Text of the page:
For 19th-century adventurers like Sir John Franklin, navigating a path through the ice-choked Northwest Passage — the Holy Grail of Arctic exploration — was a treacherous and often deadly undertaking. Today, thanks to climate change, traveling through the passage is quickly becoming another exotic option for cruise ship passengers — and an enticing shortcut for cargo ships.
But an increasingly ice-free Arctic means more than just a chance for a new sightseeing adventure: Significantly increased ship traffic is altering the submarine calm of one of the quietest places on Earth. That could have serious implications for marine mammals and fish that rely on sound for group cohesion, socializing, finding mates, navigating, and detecting threats.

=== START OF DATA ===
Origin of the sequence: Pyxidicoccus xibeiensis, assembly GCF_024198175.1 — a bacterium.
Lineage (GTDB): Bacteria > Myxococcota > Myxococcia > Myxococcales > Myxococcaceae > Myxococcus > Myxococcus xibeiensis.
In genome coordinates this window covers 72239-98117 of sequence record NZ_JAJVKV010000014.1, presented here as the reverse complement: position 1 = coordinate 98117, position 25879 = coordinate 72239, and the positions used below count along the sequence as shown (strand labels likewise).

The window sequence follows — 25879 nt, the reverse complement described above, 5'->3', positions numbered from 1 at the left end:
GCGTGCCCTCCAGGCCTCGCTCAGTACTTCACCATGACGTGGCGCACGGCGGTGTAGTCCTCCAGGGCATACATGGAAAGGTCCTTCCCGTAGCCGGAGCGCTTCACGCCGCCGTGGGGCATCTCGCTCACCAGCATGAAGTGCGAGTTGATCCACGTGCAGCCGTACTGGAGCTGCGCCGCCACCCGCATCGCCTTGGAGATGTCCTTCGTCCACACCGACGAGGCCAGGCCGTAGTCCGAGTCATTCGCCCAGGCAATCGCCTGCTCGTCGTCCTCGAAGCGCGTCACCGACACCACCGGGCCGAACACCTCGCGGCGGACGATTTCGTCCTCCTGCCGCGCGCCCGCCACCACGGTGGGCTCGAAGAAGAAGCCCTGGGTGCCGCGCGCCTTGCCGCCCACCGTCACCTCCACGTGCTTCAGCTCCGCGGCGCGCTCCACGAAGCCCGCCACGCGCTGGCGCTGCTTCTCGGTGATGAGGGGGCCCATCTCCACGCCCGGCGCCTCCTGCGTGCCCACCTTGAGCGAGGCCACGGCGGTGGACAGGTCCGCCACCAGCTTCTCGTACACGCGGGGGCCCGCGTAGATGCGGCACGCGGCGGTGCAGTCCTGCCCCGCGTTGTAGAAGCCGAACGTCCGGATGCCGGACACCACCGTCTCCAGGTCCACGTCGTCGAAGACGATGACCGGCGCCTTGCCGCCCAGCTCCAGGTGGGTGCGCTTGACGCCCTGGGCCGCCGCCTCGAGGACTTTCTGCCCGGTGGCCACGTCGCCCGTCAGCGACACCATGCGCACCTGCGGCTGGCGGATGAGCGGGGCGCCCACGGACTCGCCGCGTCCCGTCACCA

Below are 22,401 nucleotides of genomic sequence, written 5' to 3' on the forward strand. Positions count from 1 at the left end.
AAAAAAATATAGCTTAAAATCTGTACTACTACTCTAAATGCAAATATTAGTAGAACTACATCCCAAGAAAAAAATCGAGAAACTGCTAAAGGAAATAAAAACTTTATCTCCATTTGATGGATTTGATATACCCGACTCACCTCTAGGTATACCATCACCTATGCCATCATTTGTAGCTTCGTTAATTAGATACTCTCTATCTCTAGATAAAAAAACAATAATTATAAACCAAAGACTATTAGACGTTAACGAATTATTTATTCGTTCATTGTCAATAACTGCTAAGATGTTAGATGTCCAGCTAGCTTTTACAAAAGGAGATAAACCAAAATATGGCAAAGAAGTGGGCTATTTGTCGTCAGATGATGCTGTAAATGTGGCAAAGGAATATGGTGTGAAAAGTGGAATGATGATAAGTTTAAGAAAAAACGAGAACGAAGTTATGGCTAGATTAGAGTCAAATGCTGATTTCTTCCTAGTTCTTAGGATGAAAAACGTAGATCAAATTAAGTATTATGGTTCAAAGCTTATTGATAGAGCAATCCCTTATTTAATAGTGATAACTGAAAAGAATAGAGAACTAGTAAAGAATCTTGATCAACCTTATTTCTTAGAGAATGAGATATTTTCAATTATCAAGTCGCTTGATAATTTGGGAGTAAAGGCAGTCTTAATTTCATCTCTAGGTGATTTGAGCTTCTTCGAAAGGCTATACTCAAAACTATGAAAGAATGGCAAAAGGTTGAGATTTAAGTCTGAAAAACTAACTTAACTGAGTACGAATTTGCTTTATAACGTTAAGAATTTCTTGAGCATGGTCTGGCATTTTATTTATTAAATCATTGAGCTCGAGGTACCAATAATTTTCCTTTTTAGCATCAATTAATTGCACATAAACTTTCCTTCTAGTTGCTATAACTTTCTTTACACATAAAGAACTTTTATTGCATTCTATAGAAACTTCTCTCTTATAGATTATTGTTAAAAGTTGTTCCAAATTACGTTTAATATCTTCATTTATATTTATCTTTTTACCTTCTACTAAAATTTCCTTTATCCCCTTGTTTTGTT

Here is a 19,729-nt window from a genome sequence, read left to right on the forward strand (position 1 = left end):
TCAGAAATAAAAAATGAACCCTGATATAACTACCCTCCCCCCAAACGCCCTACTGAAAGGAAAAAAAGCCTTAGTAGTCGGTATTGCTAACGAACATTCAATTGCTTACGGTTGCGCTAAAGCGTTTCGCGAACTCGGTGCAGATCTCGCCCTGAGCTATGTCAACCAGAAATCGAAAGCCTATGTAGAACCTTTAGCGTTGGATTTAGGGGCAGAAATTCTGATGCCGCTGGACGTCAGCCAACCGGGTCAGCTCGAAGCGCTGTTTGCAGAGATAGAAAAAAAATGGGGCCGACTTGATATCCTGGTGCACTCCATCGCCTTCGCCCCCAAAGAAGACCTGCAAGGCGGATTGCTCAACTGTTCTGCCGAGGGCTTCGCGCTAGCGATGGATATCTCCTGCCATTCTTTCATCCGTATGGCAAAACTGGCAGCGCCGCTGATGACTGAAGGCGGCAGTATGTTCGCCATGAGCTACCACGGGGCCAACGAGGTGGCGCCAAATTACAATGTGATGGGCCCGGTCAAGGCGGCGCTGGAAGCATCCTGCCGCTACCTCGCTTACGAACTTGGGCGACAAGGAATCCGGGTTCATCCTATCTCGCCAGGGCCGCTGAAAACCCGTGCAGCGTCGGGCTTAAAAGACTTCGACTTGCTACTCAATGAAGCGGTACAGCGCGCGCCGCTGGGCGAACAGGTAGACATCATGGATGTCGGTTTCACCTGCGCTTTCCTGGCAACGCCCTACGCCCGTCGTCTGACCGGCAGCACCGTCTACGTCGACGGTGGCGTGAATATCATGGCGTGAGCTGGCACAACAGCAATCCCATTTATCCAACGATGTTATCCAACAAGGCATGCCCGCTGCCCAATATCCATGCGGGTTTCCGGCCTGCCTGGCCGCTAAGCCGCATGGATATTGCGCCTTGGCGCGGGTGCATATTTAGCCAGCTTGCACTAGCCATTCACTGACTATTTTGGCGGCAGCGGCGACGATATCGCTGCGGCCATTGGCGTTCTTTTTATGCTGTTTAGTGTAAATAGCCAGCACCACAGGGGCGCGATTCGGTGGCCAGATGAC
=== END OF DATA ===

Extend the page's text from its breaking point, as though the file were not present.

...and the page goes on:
Read the rest of the commentary on the Mongabay site.